I hung up, lay down, and…began to get acquainted with the spirits. I did not ask anything, even immediately told them (the spirits) that I will not ask them to “not touch me”, “protect me” or “help me. I just live here now. And, in general, I’m not a bad person, even interesting. They are, I think, interesting in some ways, too.

To this “mantra” I fell asleep. And in the morning I woke up feeling up. Instead of fatigue from a “fun” night, I felt an indescribable burst of energy. Apparently, the contact had been made.

– Thank you,” I said in the air, “let’s be friends!

Since then, my house became my fortress. In fact, I’d even forgotten about the first night’s incident. Until some friends came to visit me.

That was about three months later. My, at the time, boyfriend and a photographer friend of ours came to see me – we decided to do a photo shoot at the villa. It didn’t work out from the beginning. My friend was always doing professional photo shoots, and now not a single good quality picture came out. The photographer felt uncomfortable, even though we knew each other well and it was not the first time we worked together. And when they shoot me alone, it works fine, but together – total crap.

And then something happens that causes panic in the boys, and anger in me – we begin to increase the sound of the music. On its own. Moreover, the villa had a great sound system, so the sound was getting very loud. A couple of seconds of hesitation, I fly up to the center and turn it off completely.

– It’s the spirits,” Hendry, the photographer, says immediately. He is a Muslim from Java, has lived on the island for a long time and accepts the rules of the game. No Indonesian will ever doubt the existence of these forces and their influence on the physical world.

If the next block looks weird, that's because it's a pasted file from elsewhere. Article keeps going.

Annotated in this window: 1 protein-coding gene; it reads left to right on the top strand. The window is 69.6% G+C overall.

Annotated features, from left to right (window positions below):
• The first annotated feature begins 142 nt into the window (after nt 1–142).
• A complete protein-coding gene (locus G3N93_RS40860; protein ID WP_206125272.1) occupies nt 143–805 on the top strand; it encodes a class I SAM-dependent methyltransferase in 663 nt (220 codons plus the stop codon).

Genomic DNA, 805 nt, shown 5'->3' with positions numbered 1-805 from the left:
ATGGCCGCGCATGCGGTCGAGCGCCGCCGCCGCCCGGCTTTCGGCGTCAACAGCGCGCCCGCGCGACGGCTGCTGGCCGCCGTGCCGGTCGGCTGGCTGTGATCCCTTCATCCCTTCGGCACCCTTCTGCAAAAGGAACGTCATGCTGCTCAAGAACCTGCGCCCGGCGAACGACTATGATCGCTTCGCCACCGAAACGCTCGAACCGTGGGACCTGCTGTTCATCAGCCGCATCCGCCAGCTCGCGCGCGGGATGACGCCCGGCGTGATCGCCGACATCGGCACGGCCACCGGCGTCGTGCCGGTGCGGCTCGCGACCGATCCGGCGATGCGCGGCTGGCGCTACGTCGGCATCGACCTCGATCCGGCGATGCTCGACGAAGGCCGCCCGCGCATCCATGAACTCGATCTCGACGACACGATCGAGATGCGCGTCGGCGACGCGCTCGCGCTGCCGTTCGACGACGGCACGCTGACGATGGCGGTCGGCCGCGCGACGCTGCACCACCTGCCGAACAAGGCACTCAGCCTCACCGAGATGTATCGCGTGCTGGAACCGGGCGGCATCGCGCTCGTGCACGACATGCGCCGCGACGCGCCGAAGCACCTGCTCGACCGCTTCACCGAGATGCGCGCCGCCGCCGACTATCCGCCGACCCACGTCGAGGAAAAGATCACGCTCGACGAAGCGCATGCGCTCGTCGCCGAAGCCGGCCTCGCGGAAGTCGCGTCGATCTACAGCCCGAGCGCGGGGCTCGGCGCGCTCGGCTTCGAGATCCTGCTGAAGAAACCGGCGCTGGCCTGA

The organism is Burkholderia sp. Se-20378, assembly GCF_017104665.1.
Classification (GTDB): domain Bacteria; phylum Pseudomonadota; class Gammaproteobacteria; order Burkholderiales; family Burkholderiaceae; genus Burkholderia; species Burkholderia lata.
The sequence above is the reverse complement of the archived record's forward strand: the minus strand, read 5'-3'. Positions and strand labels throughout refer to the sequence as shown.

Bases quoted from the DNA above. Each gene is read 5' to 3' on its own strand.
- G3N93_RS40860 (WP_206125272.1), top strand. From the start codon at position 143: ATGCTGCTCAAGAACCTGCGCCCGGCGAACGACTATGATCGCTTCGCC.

READ
New Year's Eve in Vienna, Austria: tips and suggestions

– They are jealous of me, David said.

– What. – I was furious. Probably as furious as my mother was when I called her and voiced my fears the first night.

– It was nothing. It’s just the way the acoustics work, no one here is jealous. Okay? – I looked at the guys, put the music back on quiet like it was before. – Let’s keep shooting. It’s all good. I have a great villa, I know.

We continued on. Not five minutes later, the music screamed throughout the villa, gently growing louder and louder. Needless to say, no one had touched the remote and nothing like this had ever happened before, given that I listen to music every day?

The guys, being both Indonesian, just kept repeating that it was spirits and we should get out of here at the very least. And stop filming. Something’s not right. The spirits don’t like it. We can’t go on. We went out to the pool. I started first, surprising my friends by being completely calm:

– Guys, anyway, there are spirits in my villa, yes. But, they’re okay. I have a good rapport with them. All I ask is that you introduce yourselves and tell me about yourselves. Especially you – I looked at David – tell me why you’re here and how you feel about me. Just say it all about yourself, and I’ll introduce you, too. It was out of the question that my close friends couldn’t come to me.

Needless to say, what happened next? Great pictures – one better than the next. We filmed until the end. Things got better, the music wasn’t weird anymore – the atmosphere wasn’t either.

In the aftermath, my friends came to see me without any problems, no jealousy scenes or anything like that. As for the music, it came on by itself a couple of times – once when I overslept for work. It just played and woke me up.

As for the hotel itself, for six months after it opened, it operated without ceremony, which terrified many employees, especially native Balinese. Stories abounded. The night managers swore by how they were called to the front desk from rooms that no one lived in and were silent on the phone. And in Bali, you don’t mess around with that sort of thing.